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The flag is named after American general and politician Christopher Gadsden (1724–1805), who designed it in 1775 during the American Revolution.It was used by the Continental Marines as an early motto flag, along with the Moultrie flag.Modern uses of the Gadsden flag include political ideologies and movements such as libertarianism and the Tea Party movement as well as American soccer supporter groups, including Sam's Army and the American Outlaws since the late 1980s.
Its use as a symbol of the American colonies can be traced back to the publications of Benjamin Franklin.
In 1751, he made the first reference to the rattlesnake in a satirical commentary published in his Pennsylvania Gazette.
It had been the policy of Great Britain to send convicted criminals to the Americas, so Franklin suggested that they thank the British by sending rattlesnakes to England.
In 1754, during the French and Indian War, Franklin published his famous woodcut of a snake cut into eight sections.
It represented the colonies, with New England joined together as the head and South Carolina as the tail, following their order along the coast. This was the first political cartoon published in an American newspaper.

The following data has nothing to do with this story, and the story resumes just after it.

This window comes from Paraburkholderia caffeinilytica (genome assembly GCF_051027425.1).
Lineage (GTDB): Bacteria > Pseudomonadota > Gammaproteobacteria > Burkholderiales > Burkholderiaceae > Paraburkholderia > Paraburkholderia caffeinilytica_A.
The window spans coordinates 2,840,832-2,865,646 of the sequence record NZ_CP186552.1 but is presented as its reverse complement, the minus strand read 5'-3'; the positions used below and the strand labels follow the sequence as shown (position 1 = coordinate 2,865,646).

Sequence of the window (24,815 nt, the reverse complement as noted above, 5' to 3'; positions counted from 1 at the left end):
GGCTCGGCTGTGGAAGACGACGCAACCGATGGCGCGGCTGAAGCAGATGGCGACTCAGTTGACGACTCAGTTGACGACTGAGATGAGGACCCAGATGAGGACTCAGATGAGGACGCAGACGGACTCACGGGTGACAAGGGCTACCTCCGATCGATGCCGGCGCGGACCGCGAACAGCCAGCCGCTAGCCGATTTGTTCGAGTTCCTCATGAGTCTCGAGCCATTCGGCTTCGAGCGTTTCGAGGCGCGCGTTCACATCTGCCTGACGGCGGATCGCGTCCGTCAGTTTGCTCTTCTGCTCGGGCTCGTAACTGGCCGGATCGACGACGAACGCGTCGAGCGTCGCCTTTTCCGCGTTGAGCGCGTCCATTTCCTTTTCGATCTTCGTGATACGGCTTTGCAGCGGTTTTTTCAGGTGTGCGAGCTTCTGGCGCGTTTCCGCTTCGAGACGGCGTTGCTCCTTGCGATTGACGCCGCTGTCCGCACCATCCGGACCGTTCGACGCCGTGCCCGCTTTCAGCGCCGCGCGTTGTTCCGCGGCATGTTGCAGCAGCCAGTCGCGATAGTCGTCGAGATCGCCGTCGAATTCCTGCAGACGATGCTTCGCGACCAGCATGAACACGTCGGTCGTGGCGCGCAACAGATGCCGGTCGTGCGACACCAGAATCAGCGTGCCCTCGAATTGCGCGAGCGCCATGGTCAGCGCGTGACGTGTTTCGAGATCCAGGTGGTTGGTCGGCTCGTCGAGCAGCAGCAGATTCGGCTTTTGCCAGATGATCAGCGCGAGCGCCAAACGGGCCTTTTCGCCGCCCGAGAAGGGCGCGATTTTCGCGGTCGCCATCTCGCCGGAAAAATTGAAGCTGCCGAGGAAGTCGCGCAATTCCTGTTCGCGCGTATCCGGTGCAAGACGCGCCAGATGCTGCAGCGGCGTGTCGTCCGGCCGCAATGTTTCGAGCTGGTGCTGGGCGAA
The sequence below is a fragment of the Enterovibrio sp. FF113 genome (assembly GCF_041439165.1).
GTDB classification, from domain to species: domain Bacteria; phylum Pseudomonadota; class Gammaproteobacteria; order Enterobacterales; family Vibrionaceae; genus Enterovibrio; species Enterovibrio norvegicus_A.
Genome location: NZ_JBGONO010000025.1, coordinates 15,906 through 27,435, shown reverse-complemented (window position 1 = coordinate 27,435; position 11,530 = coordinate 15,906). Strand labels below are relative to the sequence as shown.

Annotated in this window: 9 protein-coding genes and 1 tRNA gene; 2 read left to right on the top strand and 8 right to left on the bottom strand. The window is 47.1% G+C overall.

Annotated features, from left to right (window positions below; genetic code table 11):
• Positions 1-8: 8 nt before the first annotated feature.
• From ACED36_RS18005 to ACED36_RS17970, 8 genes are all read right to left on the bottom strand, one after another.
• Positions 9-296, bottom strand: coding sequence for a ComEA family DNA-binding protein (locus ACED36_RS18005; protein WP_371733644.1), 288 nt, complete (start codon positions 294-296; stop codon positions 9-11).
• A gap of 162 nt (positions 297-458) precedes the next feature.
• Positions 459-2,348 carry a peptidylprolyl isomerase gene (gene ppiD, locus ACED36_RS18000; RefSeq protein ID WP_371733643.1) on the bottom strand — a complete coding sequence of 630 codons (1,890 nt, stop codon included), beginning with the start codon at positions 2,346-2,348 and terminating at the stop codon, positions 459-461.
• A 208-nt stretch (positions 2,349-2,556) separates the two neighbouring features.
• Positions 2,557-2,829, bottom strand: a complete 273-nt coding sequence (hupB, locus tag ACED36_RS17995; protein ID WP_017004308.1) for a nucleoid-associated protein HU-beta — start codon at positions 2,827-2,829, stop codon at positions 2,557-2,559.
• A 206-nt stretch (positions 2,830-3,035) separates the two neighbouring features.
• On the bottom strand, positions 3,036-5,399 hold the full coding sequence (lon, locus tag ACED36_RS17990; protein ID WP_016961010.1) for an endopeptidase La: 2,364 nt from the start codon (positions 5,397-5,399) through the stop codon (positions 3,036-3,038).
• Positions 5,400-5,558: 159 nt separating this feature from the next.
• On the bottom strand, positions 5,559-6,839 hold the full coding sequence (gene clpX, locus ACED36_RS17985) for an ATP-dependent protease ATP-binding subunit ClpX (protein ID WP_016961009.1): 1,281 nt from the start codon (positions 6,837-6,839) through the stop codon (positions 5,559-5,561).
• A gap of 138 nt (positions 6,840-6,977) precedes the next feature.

As the American colonies came to identify more with their own communities and the concept of liberty, rather than as vassals of the British empire, icons that were unique to the Americas became increasingly popular.The rattlesnake, like the bald eagle and American Indian, came to symbolize American ideals and society.As the American Revolution grew, the snake began to see more use as a symbol of the colonies.In 1774, Paul Revere added Franklin's iconic cartoon to the nameplate of his paper, the Massachusetts Spy, depicted there as fighting a British dragon.In December 1775, Benjamin Franklin published an essay in the Pennsylvania Journal under the pseudonym American Guesser in which he suggested that the rattlesnake was a good symbol for the American spirit: I recollected that her eye excelled in brightness, that of any other animal, and that she has no eye-lids—She may therefore be esteemed an emblem of vigilance.—She never begins an attack, nor, when once engaged, ever surrenders: She is therefore an emblem of magnanimity and true courage.—As if anxious to prevent all pretensions of quarreling with her, the weapons with which nature has furnished her, she conceals in the roof of her mouth, so that, to those who are unacquainted with her, she appears to be a most defenseless animal; and even when those weapons are shown and extended for her defense, they appear weak and contemptible; but their wounds however small, are decisive and fatal:—Conscious of this, she never wounds till she has generously given notice, even to her enemy, and cautioned him against the danger of stepping on her.—Was I wrong, Sir, in thinking this a strong picture of the temper and conduct of America?The rattlesnake symbol was first officially adopted by the Continental Congress in 1778 when it approved the design for the official Seal of the War Office (at that time and for many years thereafter, the War Office was a term associated with the Headquarters of the Army).At the top center of the Seal is a rattlesnake holding a banner which says: "This We'll Defend".According to the US Army's Institute of Heraldry, "'This We'll Defend,' on a scroll held by the rattlesnake is a symbol depicted on some American colonial flags and signifies the Army's constant readiness to defend and preserve the United States.' This design of the War Office Seal was carried forward—with some minor modifications—into the subsequent designs for the War Department's Seal, and the Department of the Army's Seal, Emblem and Flag.As such, the rattlesnake symbol has been in continuous official use by the US Army for over 236 years.In fall 1775, the Continental Navy was established by General George Washington in his role as Commander in Chief of all Continental Forces, before Esek Hopkins was named Commodore of the Navy.The Navy began with seven ships, often called "Washington Cruisers", that flew the "Liberty Tree Flag", depicting a green pine tree with the motto "Appeal to Heaven".